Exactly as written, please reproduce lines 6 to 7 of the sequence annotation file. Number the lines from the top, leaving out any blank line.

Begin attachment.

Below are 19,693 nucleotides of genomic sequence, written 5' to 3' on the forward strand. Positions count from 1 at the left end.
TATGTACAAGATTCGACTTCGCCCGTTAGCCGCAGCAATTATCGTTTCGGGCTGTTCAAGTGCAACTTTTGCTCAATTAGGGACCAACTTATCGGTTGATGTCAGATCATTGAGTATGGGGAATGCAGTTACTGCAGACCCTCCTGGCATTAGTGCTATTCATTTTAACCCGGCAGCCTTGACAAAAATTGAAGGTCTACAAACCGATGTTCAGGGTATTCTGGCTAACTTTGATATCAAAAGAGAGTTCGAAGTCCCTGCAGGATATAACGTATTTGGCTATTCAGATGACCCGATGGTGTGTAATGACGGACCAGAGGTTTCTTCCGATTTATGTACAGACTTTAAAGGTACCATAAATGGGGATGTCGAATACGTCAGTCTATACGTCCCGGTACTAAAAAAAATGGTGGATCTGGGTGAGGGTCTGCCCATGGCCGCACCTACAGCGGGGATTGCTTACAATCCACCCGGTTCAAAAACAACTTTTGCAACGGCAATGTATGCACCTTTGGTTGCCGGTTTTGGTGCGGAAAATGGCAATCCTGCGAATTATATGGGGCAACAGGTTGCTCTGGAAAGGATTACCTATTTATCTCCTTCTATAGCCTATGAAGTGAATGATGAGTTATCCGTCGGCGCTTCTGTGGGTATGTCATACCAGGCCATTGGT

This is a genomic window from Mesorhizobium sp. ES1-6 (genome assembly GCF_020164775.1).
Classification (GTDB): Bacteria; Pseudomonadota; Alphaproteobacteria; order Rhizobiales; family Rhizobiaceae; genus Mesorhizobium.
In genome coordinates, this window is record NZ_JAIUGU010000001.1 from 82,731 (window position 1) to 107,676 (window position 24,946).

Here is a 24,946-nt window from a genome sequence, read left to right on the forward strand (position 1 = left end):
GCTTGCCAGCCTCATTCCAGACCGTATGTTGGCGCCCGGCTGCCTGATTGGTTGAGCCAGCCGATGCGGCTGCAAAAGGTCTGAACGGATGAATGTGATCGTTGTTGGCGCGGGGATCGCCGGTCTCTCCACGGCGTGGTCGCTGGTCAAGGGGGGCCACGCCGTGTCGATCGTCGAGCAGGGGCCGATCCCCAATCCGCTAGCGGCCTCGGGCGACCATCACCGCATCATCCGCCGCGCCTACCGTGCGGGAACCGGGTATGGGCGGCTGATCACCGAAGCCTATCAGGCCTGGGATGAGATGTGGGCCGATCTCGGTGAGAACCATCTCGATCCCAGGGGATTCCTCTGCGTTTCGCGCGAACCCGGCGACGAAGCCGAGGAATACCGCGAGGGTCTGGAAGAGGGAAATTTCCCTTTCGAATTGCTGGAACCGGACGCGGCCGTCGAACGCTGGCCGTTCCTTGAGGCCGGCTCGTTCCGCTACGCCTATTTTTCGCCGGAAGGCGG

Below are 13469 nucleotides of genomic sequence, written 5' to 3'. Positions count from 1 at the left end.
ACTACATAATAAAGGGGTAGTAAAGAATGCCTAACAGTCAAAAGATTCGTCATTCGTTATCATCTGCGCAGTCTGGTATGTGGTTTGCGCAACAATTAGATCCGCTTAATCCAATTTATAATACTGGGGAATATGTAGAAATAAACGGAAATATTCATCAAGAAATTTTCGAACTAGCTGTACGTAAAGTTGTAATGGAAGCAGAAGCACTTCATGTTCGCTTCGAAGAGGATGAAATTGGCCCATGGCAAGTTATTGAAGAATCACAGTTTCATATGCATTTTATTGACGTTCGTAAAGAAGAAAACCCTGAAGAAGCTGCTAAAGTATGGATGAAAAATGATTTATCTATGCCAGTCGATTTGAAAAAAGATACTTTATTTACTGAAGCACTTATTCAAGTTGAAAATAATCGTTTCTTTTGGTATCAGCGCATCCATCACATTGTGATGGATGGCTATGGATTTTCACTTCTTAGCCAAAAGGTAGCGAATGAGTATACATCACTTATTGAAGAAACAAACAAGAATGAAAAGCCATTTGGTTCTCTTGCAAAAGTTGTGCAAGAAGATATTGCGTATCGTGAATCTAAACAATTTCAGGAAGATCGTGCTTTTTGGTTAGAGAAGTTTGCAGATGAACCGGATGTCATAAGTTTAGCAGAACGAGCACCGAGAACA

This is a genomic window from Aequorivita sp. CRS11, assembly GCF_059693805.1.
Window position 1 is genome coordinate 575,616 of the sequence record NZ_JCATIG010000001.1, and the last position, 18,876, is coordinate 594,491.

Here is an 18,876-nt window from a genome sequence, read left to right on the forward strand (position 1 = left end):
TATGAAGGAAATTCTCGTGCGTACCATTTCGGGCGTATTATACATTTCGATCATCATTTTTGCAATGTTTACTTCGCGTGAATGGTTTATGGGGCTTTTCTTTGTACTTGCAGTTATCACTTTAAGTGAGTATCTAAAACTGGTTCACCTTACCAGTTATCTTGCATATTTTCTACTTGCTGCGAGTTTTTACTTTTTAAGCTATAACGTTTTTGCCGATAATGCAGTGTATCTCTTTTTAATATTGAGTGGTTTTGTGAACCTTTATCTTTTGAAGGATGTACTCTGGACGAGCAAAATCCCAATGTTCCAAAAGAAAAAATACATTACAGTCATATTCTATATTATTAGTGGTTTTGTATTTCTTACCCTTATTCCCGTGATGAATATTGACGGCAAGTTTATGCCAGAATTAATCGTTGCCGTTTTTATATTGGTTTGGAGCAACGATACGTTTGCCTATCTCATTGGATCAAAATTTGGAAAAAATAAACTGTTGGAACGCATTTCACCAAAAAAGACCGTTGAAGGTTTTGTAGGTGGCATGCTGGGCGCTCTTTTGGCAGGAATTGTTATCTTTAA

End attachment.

Here is a 24,946-nt window from a genome sequence, read left to right on the forward strand (position 1 = left end):
GCTTGCCAGCCTCATTCCAGACCGTATGTTGGCGCCCGGCTGCCTGATTGGTTGAGCCAGCCGATGCGGCTGCAAAAGGTCTGAACGGATGAATGTGATCGTTGTTGGCGCGGGGATCGCCGGTCTCTCCACGGCGTGGTCGCTGGTCAAGGGGGGCCACGCCGTGTCGATCGTCGAGCAGGGGCCGATCCCCAATCCGCTAGCGGCCTCGGGCGACCATCACCGCATCATCCGCCGCGCCTACCGTGCGGGAACCGGGTATGGGCGGCTGATCACCGAAGCCTATCAGGCCTGGGATGAGATGTGGGCCGATCTCGGTGAGAACCATCTCGATCCCAGGGGATTCCTCTGCGTTTCGCGCGAACCCGGCGACGAAGCCGAGGAATACCGCGAGGGTCTGGAAGAGGGAAATTTCCCTTTCGAATTGCTGGAACCGGACGCGGCCGTCGAACGCTGGCCGTTCCTTGAGGCCGGCTCGTTCCGCTACGCCTATTTTTCGCCGGAAGGCGG